Workforce training on rare cancers was needed across the health system, said Mr Paul Flynn, group chief executive officer of The Hospital Research Foundation Group, from GPs, nurses and other frontline staff recognising symptoms, to pathology lab workers, of which there was also a shortage. This required work on standards and collaboration between hospitals, medical colleges and educational institutions.  

Meanwhile, many patients in South Australia struggled to finance access to existing treatment which was located primarily in Adelaide. 

The states all have patient transfer subsidy schemes, but their coverage is limited, leaving much of the economic burden to individuals and charity organisations like Angel Flight Australia which flies patients from regional and remote areas to capital cities for non-emergency treatments. All of their pilots are volunteers, 3200 of them around the country, who provide their planes free of charge. There are also 4000 drivers who ferry patients back and forth from the airfields. The organisation pays for the fuel. 

Without the services provided to patients by Angel Flight Australia, “in many instances, they just died,” said chairman Howard Hobbs. 

Mr Hobbs told the hearing there had been an 80% increase in the demand for the organisation’s services. They were currently seeking government funding in order to expand their services and start flying doctors out to regional areas as well. Mr Hobbs said there was nowhere Angel Flight could not go.  

Collaboration between stakeholders was raised over and over as a solution to many of the existing access issues, particularly data sharing. Registries and data existed, but there were restrictions around sharing, which was prohibited between local area health networks, Associate Professor Gabby Cehic, Clinical Lead of the South Australian Peptide Receptor Radionuclide Therapy (PRRT), told senators.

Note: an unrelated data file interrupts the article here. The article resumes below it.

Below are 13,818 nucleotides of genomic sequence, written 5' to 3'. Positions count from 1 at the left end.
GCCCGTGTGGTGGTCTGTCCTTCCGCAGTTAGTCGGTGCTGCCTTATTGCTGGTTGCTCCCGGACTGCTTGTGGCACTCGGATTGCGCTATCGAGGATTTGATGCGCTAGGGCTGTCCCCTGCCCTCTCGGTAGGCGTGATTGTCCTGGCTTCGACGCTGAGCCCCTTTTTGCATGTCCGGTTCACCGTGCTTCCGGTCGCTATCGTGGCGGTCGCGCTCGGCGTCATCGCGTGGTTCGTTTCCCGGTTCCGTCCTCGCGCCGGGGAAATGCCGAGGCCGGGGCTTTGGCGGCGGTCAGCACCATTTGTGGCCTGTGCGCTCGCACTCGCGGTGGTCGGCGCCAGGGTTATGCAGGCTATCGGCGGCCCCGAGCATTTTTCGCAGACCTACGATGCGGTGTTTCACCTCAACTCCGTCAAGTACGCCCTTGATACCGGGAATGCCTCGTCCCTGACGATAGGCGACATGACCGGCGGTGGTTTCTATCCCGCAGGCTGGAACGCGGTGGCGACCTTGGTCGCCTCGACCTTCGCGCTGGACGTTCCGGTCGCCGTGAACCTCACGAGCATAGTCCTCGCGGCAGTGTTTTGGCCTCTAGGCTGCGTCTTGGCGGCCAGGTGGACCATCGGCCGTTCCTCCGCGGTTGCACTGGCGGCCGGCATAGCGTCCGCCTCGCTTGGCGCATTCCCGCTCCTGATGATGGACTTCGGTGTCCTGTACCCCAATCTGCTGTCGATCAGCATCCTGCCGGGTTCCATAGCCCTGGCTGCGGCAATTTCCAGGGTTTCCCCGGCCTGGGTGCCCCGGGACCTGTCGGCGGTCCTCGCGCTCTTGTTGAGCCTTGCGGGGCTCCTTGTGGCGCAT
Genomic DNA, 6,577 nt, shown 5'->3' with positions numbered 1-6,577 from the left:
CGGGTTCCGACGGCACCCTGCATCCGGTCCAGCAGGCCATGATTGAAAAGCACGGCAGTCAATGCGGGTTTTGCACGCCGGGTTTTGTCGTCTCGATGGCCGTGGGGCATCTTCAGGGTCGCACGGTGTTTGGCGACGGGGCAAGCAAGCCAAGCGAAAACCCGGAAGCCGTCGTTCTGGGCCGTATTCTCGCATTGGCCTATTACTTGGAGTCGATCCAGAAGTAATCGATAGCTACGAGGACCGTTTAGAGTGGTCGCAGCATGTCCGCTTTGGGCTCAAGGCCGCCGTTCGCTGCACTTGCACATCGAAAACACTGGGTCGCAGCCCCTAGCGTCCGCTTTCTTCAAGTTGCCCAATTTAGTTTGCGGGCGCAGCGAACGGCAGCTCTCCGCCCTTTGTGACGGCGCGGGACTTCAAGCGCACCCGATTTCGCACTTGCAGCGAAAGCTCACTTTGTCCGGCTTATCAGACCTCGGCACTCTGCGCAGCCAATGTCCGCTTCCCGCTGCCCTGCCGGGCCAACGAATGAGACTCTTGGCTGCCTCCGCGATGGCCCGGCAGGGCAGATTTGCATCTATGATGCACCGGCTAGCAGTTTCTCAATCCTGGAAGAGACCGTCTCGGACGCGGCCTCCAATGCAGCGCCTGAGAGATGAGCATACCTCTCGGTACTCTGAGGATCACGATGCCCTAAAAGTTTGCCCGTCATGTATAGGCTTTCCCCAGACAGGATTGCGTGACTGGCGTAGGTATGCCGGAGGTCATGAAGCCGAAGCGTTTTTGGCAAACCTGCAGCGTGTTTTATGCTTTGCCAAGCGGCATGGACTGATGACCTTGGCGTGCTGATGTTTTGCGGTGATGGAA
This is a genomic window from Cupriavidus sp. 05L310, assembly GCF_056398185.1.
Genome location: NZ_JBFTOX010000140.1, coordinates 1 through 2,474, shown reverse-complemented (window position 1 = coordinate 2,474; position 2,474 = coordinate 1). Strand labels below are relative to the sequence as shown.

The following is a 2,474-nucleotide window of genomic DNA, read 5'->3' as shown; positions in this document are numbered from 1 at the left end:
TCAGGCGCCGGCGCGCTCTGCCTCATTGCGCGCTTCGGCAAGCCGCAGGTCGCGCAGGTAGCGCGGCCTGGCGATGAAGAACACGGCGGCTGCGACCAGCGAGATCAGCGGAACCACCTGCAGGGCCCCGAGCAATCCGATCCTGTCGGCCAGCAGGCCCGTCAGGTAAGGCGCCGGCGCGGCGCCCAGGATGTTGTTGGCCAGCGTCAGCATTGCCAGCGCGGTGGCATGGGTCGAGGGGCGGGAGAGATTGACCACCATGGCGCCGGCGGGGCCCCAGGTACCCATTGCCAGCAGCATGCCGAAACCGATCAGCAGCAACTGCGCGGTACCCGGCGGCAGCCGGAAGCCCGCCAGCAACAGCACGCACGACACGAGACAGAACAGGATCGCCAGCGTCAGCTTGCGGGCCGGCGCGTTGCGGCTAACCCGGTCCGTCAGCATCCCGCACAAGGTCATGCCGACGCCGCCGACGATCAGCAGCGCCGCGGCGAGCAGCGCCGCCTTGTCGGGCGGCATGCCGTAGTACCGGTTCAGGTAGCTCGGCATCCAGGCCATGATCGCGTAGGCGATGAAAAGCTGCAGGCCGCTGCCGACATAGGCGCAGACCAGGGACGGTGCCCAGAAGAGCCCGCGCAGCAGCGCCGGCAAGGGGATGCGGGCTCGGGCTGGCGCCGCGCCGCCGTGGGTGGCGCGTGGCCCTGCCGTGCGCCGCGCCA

“Everything we’re talking about, including the health economic research, comes down to collecting the data. … How can we incentivise, as well as put in the right legislative infrastructure, so that we get the right behaviour and outcome? It’s not an easy task. But we can change the way that the systems operate if we if we write in some type of incentive,” Mr Paul Flynn, group chief executive officer of The Hospital Research Foundation Group, suggested. 

Funding was of course the overarching issue, with Professor Scott noting that it was a problem that needed fixing through partnership between federal and state governments. Philanthropy was not the answer, he said.  

“I just think there’s a there’s a dependency on research dollars and philanthropic dollars, which, if it was actually relieved, those dollars could be spent on other activities, which will take us even further forward to where we need to go.” 

Funding, regardless of origin, needed to be better spent and that would be through collaboration, said Mr Flynn. 

“Local health networks are great for the Treasury to be able to say, ‘Well, you’ve got your budget, you have to operate between your budget’…  

“But on the other side of the fence, … if you live in Adelaide and you’re expecting delivery of a health services such as palliative care, if you live on one side of Grand Junction Road, you’ll get a very different service than you get on the other side of Grand Junction Road. That is the negative of local health networks. 

 “A silly thing in South Australia, for example, is that the local health network would get to benefit from a portion of any commercialised revenue from research that’s undertaken in that local health network. That’s great. But what happens if the local health network next door wants to share information with them? They’re less likely to do it because they might be breaching intellectual property, which could impact their ability to harvest commercialised revenue. So there are there are problems within our structure,” said Mr Flynn. 

A recording of the entire hearing can be found on the Parliament of Australia website.